I kept it pretty simple this week, my only add on was some organic Italian Pork Sausage. It goes goes great in a baked ziti type recipe I’ve been cooking here and there.
Everything else is business as usual:
Seasonal Stone fruit (plums!)
I was getting a little overwhelmed with how many green beans I had accumulated. My baby is too small to eat vegetable purée and my daughter goes back and for between liking them. I came up with a quick and easy way to make them and I honestly couldn’t stop eating them.
Recipe posts coming soon 🙂
This week was a great week for add ons.
If you could just smell the basil… It’s amazing! I’m making some homemade pasta sauce with it tonight. My husband will be lucky if there are any nectarines left when he gets home. Those radishes make me think of carne asada, ooh with some roasted corn. Okay, I need to stop before my mouth starts watering.
I pick up my CSA bounty every Tuesday. Here is what came in this week’s box:
Peaches, pluots, green beans, cucumber, corn, tomatoes, and zucchini. I see some zucchini bread baking in the near future.
My watermelon fiend daughter will love this!
The not-so-magic ingredients
Cloth diapering is a great way to save money. When I started rounding up my supplies to get started, I ran into the difficult decision of what cloth diaper detergent to use. First, I trekked around the internet looking for reviews from fellow moms on what worked best. Once I’d narrowed it down to a few, I went over to Amazon and searched pricing. Then it dawned on me… having to buy special cloth diaper detergent on top of my regular detergent for clothing isn’t very cost efficient, I thought the whole point of this was to save money. Since then, my friend gave me a recipe for her own homemade detergent. I tweaked it just a little because we have hard water.
I was 20 years old when I found out I was pregnant with my daughter. At that point I think I was overwhelmed with the whole idea of being a new parent and what I was going to do about work that the idea of using anything other than disposables never crossed my mind. When she began solid foods she started getting horrible rashes. I changed diaper brands, wipes, “aired” her out, tried every diaper rash cream in the store and even made trips to the pediatrician on several occasions over her rashes. If I knew then what I know now!
Fast forward four years later, we found out we were expecting again! This time I have been extremely lucky to be able to stay home with my baby (I have a wonderful husband!). Having more time on my hands, I researched a lot of things during my pregnancy; prenatal vitamins, options for birth plans, and cloth diapers.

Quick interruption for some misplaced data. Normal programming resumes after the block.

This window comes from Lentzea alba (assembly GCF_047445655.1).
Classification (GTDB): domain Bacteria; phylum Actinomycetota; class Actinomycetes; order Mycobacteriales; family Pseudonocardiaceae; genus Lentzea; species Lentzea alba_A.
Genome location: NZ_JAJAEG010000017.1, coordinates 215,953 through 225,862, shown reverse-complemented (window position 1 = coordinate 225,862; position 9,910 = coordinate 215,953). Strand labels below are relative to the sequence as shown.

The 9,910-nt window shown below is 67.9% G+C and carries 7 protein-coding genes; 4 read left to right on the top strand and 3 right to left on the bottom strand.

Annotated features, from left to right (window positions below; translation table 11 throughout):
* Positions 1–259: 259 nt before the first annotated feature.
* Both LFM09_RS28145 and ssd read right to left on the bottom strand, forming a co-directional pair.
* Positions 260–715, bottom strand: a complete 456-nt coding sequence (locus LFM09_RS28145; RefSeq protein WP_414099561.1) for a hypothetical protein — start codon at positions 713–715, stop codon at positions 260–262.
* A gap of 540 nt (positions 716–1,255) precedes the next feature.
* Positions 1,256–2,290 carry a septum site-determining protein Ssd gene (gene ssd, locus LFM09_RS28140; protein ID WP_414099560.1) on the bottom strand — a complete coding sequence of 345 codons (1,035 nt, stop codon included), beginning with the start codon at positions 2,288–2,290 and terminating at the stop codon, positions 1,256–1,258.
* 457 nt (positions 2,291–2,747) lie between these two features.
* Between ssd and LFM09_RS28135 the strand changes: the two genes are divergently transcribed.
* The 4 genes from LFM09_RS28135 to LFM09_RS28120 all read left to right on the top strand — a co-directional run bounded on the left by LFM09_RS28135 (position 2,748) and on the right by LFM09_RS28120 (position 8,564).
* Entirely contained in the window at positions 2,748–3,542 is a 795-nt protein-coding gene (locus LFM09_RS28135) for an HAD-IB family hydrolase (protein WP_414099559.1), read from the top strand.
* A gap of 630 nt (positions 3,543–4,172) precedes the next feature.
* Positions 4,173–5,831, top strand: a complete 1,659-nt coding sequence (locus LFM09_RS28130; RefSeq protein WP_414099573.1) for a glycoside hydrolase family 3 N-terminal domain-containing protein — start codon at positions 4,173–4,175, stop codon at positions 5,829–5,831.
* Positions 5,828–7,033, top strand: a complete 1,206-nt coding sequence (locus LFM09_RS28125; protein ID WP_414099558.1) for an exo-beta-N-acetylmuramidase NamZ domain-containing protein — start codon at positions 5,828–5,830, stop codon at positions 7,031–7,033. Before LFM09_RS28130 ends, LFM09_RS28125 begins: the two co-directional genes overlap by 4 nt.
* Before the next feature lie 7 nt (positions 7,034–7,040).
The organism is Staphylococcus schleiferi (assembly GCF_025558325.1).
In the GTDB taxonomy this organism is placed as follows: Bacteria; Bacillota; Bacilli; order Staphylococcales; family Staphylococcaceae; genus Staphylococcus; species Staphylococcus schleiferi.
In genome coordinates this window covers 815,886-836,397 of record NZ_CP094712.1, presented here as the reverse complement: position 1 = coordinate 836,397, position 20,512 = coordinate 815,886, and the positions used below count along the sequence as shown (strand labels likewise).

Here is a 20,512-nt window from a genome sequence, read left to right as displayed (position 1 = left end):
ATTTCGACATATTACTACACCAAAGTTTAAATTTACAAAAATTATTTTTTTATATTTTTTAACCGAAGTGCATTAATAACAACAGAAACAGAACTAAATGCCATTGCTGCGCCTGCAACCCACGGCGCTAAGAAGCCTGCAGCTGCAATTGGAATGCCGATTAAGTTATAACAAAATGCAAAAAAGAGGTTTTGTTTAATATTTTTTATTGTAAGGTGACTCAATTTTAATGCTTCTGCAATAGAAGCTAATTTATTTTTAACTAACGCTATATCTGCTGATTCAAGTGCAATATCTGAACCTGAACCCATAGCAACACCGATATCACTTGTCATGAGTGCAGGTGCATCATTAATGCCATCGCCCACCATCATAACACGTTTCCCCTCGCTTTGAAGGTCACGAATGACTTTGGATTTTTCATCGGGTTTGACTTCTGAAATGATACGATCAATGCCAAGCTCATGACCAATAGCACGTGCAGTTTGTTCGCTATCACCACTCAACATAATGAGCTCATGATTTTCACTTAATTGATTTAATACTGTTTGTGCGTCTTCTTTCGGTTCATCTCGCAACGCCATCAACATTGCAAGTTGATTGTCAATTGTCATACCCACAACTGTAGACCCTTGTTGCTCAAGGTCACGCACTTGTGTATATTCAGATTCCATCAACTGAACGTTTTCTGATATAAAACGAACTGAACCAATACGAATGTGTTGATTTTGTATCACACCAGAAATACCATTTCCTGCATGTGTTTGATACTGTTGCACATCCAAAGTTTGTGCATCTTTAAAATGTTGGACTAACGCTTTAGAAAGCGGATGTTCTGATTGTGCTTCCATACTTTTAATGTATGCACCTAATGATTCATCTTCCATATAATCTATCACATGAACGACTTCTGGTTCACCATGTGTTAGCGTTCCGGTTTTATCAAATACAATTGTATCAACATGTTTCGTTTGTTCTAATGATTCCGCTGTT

I think, unfortunately, many people still think of cloth diapers as a piece of fabric held together with pins, how antiquated! The truth is there are so many styles and systems of cloth diapering and many of them are oh so cute!
I will go more deeply into brands and types later. For now I just want to add that, so far, we have not seen any diaper rashes on this little one.
TOP REASONS TO USE CLOTH DIAPERS
In high school I was an active member of the FFA (Future Farmers of America). I must confess I had no intention of actually becoming a farmer one day. However, the organization afforded me leadership opportunities that I didn’t feel I could find with any other high school club.
After high school I went on to fashion school and never looked back. It wasn’t until recently when I was looking for local farmers markets that I found out about CSA (sorry Mrs. Burdi, I must’ve been absent the day we learned about these).
A CSA (community supported agriculture) is a program where you buy a share (a box or bag) of weekly or bi-weekly farm fresh produce. Not only is it a great way to support your local farmer, it’s a great way to eat fresh organic produce. Most offer whatever is in season and some offer the ability to add on raw milk or meats like grass fed beef. My first box came with Rainer cherries (that I devoured in a matter of minutes), Strawberries, carrots, rainbow chard, red leaf lettuce, red skin potatoes, fresh lavender, grass fed ground beef and burger patties.
Some groups require you to put in some hours of work on the farm. Here, in Southern California, I haven’t found any that do.
My local CSA is run by Abundant Harvest Organics and if you’d like to search for what is available near you, go here.